Although she is not yet a citizen, Roxana Flores has celebrated the Fourth of July for years — ever since she came to the U.S. from El Salvador in 1999.
Dressed in red, white and blue, Flores, her husband and two boys always honor Independence Day with a cookout in Baker Park.
But the holiday this year had a special significance for Flores. She hoped it would be her last Independence Day before she becomes an American citizen.
Flores, a legal U.S. resident for years, is applying for citizenship, and is scheduled to have her interview on July 24 in Baltimore.
“I am very excited,” said Flores, who has been waiting for this moment for about nine years.
“Every day I study, study, study...” Flores said. “My dream is to speak better English and get my citizenship.”
When they first come to the U.S., immigrants like Flores often can encounter barriers that keep them isolated. Limited knowledge of English and the absence of a support system can prevent immigrants from integrating into the community.
That’s why for them, traditional American holidays such as Independence Day often carry a special significance, said Freida Pryor, a tutor at the Literacy Council of Frederick County.
Whether they recently became naturalized citizens, or are applying for citizenship, immigrants often see July 4 as an opportunity to fit in.
“They want to be a part of the community. For them it is a special day.” said Pryor, a retired Montgomery County teacher who has helped dozens of immigrants learn English and build a life in Frederick County.
Flores came to the U.S. to join her husband — a native El Salvadorian who immigrated 22 years ago because of the war in his country. She hoped to start a family and a new life, but with her limited English skills and most of her time being spent at home with her children, she remained isolated. Despite her husband’s encouragement, she could not build the confidence to apply for citizenship.
That changed in 2011 when she discovered the Literacy Council of Frederick County — a nonprofit that provides free language tutoring for English learners and helps them become active community members. The council matched Flores with Pryor as her volunteer tutor, and set her back on the right track.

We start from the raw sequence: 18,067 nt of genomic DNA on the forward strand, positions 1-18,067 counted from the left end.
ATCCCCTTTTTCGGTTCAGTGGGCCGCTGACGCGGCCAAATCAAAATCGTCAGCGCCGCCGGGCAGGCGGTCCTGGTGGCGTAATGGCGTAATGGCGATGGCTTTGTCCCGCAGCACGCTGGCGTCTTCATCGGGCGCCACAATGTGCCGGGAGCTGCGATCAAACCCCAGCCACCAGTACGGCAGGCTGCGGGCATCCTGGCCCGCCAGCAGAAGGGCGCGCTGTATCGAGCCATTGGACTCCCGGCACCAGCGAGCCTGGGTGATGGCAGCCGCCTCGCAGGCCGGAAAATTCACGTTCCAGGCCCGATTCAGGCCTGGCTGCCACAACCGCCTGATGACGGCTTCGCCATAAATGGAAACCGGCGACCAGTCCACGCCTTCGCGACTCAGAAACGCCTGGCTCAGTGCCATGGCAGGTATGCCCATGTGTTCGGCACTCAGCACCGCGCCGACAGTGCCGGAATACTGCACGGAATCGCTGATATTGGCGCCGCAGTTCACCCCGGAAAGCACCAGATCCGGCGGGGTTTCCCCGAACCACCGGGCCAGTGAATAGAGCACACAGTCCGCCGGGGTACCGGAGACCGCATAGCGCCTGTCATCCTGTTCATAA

“I think this day God prepared my angel,” Flores said.
With Pryor’s gentle encouragement, Flores improved her English and started her citizenship application.
She now is reviewing the questions for her interview, and has her two boys — 9-year-old Vladimir and 12-year-old Javier — test her English daily.
“I just need more practice,” said Flores, who feels ready.
Jin Wan, a native of China who became an American citizen two years ago, also credits her tutor, Susan Brich, for her success.
Wan immigrated five years ago as the spouse of an American citizen. Although she studied English in China, she still has a lot to learn.
Brich helped Wan improve her English and understand American culture. Thanks to her help, Wan was sworn as a citizen on June 16, 2010.
Today, Wan feels like a part of the community. A music major in college, she teaches singing and music classes. She also proudly celebrates Independence Day as her own holiday — something she didn’t do for the first two years in the country.
“I started celebrating it after I got to know America and the culture and the people,” Wan said.
“I love America,” she said. “The people here are so friendly and so generous. And the freedom is also very important.”